Comment email with Reply-To SMTP header that directs user to Postmark Inbound stream.

As you can see, the Reply-To header includes a subscriber-specific + style address.

On the webhook side, I can then use the getHttpRequestData() to access the Postmark Inbound payload, which gives me access to both the email-content and the MailboxHash (which is our serialized and encrypted data from above). I can then take that data and turn it into a Pending Comment ready for moderation (pseudo-code):

component {

	public void function addCommentFromInboundWebhook() {

		var httpRequestData = getHttpRequestData();
		var httpHeaders = httpRequestData.headers;
		var httpContent = httpRequestData.content;

		// Postmark always sends Inbound emails from a fixed set of IP
		// addresses. For security purposes, we should verify the origin.
		testInboundIpAddress( httpHeaders );

		var inboundData = deserializeJson( httpContent );

		// The mailbox hash is specific to BOTH the subscriber and the blog
		// post. This way, we know where to direct the new comment.
		var mailboxHashData = decryptAndDeserialize( inboundData.MailboxHash );
		var userID = mailboxHashData.userID;
		var entryID = mailboxHashData.entryID;

		// When a user replies to an email, Postmark populates the
		// StrippedTextReply field with the reply-only content (as determined
		// by PostMark). However, this is only populated by Reply emails -
		// not by "mailto:" emails (even when addressed to the inbound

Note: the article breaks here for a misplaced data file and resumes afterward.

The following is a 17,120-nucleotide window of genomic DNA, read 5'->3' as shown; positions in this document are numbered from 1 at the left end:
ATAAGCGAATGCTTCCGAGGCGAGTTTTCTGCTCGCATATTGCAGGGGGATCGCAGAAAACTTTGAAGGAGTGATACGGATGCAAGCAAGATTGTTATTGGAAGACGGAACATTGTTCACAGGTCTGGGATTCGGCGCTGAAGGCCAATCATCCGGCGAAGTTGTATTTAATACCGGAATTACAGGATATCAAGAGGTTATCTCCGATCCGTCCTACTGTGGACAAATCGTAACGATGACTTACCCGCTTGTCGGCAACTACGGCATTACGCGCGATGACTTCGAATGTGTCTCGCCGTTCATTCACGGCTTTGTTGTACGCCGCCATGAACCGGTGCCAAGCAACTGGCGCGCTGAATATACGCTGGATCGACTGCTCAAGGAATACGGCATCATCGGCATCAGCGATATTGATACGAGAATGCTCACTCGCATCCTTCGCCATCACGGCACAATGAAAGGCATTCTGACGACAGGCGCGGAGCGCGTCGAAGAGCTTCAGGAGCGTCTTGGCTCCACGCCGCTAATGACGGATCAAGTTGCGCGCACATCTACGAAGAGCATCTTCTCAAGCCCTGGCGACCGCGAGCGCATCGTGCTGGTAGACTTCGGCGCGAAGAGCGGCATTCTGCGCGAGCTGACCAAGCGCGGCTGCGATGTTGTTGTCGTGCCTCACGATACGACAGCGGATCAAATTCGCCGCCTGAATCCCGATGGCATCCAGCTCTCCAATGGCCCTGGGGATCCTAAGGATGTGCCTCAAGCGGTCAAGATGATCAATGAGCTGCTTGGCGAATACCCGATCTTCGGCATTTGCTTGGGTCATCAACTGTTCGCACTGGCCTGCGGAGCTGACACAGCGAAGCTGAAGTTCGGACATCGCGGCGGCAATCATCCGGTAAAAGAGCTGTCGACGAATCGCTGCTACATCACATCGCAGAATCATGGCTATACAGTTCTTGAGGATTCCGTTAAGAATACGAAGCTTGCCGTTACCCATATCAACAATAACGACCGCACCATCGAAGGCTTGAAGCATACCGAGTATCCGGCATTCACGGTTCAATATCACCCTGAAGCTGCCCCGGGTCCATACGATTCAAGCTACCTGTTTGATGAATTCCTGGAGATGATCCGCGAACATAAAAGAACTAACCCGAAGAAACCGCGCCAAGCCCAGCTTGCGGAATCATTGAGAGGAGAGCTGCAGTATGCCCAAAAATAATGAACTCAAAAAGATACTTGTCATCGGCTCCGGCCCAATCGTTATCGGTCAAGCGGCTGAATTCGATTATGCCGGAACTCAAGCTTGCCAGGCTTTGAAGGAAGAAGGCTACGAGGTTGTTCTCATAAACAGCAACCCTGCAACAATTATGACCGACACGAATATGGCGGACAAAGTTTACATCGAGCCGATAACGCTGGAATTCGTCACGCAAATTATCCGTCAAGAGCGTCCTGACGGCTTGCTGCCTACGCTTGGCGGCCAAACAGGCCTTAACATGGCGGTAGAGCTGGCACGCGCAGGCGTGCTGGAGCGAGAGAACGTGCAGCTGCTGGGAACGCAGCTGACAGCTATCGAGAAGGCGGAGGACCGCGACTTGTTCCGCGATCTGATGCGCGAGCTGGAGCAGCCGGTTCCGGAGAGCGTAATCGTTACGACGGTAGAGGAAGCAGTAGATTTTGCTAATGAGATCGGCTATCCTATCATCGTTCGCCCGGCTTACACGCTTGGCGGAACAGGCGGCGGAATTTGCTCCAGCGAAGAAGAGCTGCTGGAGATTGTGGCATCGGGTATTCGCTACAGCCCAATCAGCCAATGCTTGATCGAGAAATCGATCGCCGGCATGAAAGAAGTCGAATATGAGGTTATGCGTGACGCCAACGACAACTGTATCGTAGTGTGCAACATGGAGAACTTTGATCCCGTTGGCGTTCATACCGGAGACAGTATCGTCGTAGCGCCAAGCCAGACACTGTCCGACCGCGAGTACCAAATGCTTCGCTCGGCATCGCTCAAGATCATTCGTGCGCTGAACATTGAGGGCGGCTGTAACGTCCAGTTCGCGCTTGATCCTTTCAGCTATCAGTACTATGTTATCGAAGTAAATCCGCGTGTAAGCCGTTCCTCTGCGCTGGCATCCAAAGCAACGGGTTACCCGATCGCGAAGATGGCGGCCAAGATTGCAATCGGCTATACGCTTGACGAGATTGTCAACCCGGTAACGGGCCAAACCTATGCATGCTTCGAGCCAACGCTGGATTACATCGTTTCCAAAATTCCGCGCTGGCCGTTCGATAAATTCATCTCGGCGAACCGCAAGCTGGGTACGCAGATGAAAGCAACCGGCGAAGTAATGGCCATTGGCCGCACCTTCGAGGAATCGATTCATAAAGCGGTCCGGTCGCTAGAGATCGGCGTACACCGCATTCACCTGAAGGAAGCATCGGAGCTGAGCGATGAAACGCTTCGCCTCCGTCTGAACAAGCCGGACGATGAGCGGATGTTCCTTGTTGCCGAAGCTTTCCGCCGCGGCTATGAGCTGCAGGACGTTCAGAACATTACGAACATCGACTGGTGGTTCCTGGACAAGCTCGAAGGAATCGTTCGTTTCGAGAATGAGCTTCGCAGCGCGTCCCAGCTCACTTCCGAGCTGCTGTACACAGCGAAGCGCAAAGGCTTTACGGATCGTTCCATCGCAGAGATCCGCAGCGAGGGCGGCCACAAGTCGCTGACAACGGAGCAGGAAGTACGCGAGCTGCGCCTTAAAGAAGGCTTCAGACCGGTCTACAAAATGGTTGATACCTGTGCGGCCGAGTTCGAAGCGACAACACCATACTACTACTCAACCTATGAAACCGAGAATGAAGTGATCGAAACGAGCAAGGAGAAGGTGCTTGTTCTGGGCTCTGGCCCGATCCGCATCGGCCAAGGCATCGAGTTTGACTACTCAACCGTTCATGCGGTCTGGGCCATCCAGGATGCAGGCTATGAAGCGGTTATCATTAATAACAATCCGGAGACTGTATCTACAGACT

// mailbox). For "mailto:" links, we have to use the "TextBody", which
		// has not been "cleaned up" by Postmark.
		var rawTextReply = ( inboundData.StrippedTextReply.len() )
			? inboundData.StrippedTextReply.trim()
			: inboundData.TextBody.trim()
		;
		// Regardless of the text being provided by PostMark, we still have to
		// apply some additional normalization and sanitization (especially if
		// the user used a "mailto:" link).
		var commentMarkdown = plainTextEmailParser
			.parseReply( rawTextReply )
		;

		saveCommentForModeration( entryID, userID, commentMarkdown );

	}

}

If the user actually uses the reply functionality of their email client, Postmark will automatically extract the reply content and provide it in the StrippedTextReply property of the Inbound data. However, if the user were to use a mailto: link (such as the one in my comment email), the StrippedTextReply comes through as an empty-string. As such, we can’t rely solely on the StrippedTextReply content – if it’s empty, we have to fallback on the TextBody.

Comment email with mailto link that directs user to Postmark Inbound stream.